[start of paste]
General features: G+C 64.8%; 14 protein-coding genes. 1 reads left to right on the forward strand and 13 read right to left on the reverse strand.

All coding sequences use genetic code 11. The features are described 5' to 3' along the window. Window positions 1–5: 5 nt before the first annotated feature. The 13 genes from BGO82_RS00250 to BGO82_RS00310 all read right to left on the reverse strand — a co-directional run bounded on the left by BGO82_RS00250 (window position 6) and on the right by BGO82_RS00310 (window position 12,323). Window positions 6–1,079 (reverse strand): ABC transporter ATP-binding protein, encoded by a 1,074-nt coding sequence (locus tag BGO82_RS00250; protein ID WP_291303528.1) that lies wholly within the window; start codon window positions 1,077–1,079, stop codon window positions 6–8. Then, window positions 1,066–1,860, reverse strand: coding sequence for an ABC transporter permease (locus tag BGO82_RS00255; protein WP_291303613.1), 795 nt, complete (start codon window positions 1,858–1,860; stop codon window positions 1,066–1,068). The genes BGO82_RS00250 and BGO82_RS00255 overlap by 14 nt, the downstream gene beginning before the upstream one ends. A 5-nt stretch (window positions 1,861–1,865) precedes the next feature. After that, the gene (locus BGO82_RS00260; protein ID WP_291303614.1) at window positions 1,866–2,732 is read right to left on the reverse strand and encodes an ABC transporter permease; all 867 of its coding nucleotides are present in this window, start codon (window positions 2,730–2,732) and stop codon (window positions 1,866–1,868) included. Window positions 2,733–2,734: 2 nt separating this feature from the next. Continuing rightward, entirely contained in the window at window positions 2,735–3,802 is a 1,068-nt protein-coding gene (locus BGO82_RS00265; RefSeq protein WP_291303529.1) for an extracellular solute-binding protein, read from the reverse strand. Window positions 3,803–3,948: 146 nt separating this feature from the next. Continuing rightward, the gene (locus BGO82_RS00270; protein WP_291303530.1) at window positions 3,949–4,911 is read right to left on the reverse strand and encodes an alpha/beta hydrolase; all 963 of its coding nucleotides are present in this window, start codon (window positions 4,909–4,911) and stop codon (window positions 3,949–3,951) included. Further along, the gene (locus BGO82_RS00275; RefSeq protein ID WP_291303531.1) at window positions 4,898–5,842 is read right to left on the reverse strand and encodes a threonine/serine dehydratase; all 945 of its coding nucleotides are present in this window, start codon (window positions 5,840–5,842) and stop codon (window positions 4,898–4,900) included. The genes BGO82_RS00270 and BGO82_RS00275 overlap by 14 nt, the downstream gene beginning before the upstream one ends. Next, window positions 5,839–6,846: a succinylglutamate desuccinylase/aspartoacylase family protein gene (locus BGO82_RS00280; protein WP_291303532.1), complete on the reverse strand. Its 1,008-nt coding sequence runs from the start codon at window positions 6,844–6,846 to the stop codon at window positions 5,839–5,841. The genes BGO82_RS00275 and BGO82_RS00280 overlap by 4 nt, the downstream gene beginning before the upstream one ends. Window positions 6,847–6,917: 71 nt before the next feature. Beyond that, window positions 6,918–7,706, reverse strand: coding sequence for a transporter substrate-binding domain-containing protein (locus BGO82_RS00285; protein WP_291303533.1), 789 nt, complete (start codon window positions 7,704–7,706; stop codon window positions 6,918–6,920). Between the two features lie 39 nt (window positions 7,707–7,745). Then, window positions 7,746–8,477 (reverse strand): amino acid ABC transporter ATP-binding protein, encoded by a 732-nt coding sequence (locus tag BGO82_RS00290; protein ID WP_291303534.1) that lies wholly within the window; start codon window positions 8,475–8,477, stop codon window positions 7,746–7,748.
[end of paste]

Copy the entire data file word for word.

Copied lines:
General features: G+C 64.8%; 14 protein-coding genes. 1 reads left to right on the forward strand and 13 read right to left on the reverse strand.

All coding sequences use genetic code 11. The features are described 5' to 3' along the window. Window positions 1–5: 5 nt before the first annotated feature. The 13 genes from BGO82_RS00250 to BGO82_RS00310 all read right to left on the reverse strand — a co-directional run bounded on the left by BGO82_RS00250 (window position 6) and on the right by BGO82_RS00310 (window position 12,323). Window positions 6–1,079 (reverse strand): ABC transporter ATP-binding protein, encoded by a 1,074-nt coding sequence (locus tag BGO82_RS00250; protein ID WP_291303528.1) that lies wholly within the window; start codon window positions 1,077–1,079, stop codon window positions 6–8. Then, window positions 1,066–1,860, reverse strand: coding sequence for an ABC transporter permease (locus tag BGO82_RS00255; protein WP_291303613.1), 795 nt, complete (start codon window positions 1,858–1,860; stop codon window positions 1,066–1,068). The genes BGO82_RS00250 and BGO82_RS00255 overlap by 14 nt, the downstream gene beginning before the upstream one ends. A 5-nt stretch (window positions 1,861–1,865) precedes the next feature. After that, the gene (locus BGO82_RS00260; protein ID WP_291303614.1) at window positions 1,866–2,732 is read right to left on the reverse strand and encodes an ABC transporter permease; all 867 of its coding nucleotides are present in this window, start codon (window positions 2,730–2,732) and stop codon (window positions 1,866–1,868) included. Window positions 2,733–2,734: 2 nt separating this feature from the next. Continuing rightward, entirely contained in the window at window positions 2,735–3,802 is a 1,068-nt protein-coding gene (locus BGO82_RS00265; RefSeq protein WP_291303529.1) for an extracellular solute-binding protein, read from the reverse strand. Window positions 3,803–3,948: 146 nt separating this feature from the next. Continuing rightward, the gene (locus BGO82_RS00270; protein WP_291303530.1) at window positions 3,949–4,911 is read right to left on the reverse strand and encodes an alpha/beta hydrolase; all 963 of its coding nucleotides are present in this window, start codon (window positions 4,909–4,911) and stop codon (window positions 3,949–3,951) included. Further along, the gene (locus BGO82_RS00275; RefSeq protein ID WP_291303531.1) at window positions 4,898–5,842 is read right to left on the reverse strand and encodes a threonine/serine dehydratase; all 945 of its coding nucleotides are present in this window, start codon (window positions 5,840–5,842) and stop codon (window positions 4,898–4,900) included. The genes BGO82_RS00270 and BGO82_RS00275 overlap by 14 nt, the downstream gene beginning before the upstream one ends. Next, window positions 5,839–6,846: a succinylglutamate desuccinylase/aspartoacylase family protein gene (locus BGO82_RS00280; protein WP_291303532.1), complete on the reverse strand. Its 1,008-nt coding sequence runs from the start codon at window positions 6,844–6,846 to the stop codon at window positions 5,839–5,841. The genes BGO82_RS00275 and BGO82_RS00280 overlap by 4 nt, the downstream gene beginning before the upstream one ends. Window positions 6,847–6,917: 71 nt before the next feature. Beyond that, window positions 6,918–7,706, reverse strand: coding sequence for a transporter substrate-binding domain-containing protein (locus BGO82_RS00285; protein WP_291303533.1), 789 nt, complete (start codon window positions 7,704–7,706; stop codon window positions 6,918–6,920). Between the two features lie 39 nt (window positions 7,707–7,745). Then, window positions 7,746–8,477 (reverse strand): amino acid ABC transporter ATP-binding protein, encoded by a 732-nt coding sequence (locus tag BGO82_RS00290; protein ID WP_291303534.1) that lies wholly within the window; start codon window positions 8,475–8,477, stop codon window positions 7,746–7,748.